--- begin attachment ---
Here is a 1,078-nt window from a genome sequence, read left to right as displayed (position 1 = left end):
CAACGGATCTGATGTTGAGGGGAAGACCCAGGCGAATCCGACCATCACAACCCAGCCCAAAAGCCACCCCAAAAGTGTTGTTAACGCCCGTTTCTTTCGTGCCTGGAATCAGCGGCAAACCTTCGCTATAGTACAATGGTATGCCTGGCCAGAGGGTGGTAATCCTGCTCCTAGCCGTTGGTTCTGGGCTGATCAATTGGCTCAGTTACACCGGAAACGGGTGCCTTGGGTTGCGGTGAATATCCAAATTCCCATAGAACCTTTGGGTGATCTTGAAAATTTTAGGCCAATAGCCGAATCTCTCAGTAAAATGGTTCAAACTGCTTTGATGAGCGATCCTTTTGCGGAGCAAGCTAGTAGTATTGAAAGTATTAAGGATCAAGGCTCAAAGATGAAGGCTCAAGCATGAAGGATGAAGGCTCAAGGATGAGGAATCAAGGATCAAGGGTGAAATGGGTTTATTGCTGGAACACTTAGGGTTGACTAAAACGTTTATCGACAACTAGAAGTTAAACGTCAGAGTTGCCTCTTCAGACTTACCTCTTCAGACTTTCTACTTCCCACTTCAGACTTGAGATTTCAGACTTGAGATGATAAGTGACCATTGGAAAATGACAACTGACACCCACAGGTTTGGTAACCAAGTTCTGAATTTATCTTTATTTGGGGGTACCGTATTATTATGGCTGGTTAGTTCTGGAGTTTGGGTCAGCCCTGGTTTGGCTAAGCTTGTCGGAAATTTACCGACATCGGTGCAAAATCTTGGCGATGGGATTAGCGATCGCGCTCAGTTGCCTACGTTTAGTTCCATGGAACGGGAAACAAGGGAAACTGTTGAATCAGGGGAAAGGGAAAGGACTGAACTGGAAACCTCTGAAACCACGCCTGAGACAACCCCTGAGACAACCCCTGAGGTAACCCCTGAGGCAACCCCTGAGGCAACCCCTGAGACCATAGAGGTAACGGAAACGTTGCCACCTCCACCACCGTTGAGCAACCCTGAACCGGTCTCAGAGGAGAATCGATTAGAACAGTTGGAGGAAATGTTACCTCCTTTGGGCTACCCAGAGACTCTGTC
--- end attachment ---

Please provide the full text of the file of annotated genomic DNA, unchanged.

Here is a 1,078-nt window from a genome sequence, read left to right as displayed (position 1 = left end):
CAACGGATCTGATGTTGAGGGGAAGACCCAGGCGAATCCGACCATCACAACCCAGCCCAAAAGCCACCCCAAAAGTGTTGTTAACGCCCGTTTCTTTCGTGCCTGGAATCAGCGGCAAACCTTCGCTATAGTACAATGGTATGCCTGGCCAGAGGGTGGTAATCCTGCTCCTAGCCGTTGGTTCTGGGCTGATCAATTGGCTCAGTTACACCGGAAACGGGTGCCTTGGGTTGCGGTGAATATCCAAATTCCCATAGAACCTTTGGGTGATCTTGAAAATTTTAGGCCAATAGCCGAATCTCTCAGTAAAATGGTTCAAACTGCTTTGATGAGCGATCCTTTTGCGGAGCAAGCTAGTAGTATTGAAAGTATTAAGGATCAAGGCTCAAAGATGAAGGCTCAAGCATGAAGGATGAAGGCTCAAGGATGAGGAATCAAGGATCAAGGGTGAAATGGGTTTATTGCTGGAACACTTAGGGTTGACTAAAACGTTTATCGACAACTAGAAGTTAAACGTCAGAGTTGCCTCTTCAGACTTACCTCTTCAGACTTTCTACTTCCCACTTCAGACTTGAGATTTCAGACTTGAGATGATAAGTGACCATTGGAAAATGACAACTGACACCCACAGGTTTGGTAACCAAGTTCTGAATTTATCTTTATTTGGGGGTACCGTATTATTATGGCTGGTTAGTTCTGGAGTTTGGGTCAGCCCTGGTTTGGCTAAGCTTGTCGGAAATTTACCGACATCGGTGCAAAATCTTGGCGATGGGATTAGCGATCGCGCTCAGTTGCCTACGTTTAGTTCCATGGAACGGGAAACAAGGGAAACTGTTGAATCAGGGGAAAGGGAAAGGACTGAACTGGAAACCTCTGAAACCACGCCTGAGACAACCCCTGAGACAACCCCTGAGGTAACCCCTGAGGCAACCCCTGAGGCAACCCCTGAGACCATAGAGGTAACGGAAACGTTGCCACCTCCACCACCGTTGAGCAACCCTGAACCGGTCTCAGAGGAGAATCGATTAGAACAGTTGGAGGAAATGTTACCTCCTTTGGGCTACCCAGAGACTCTGTC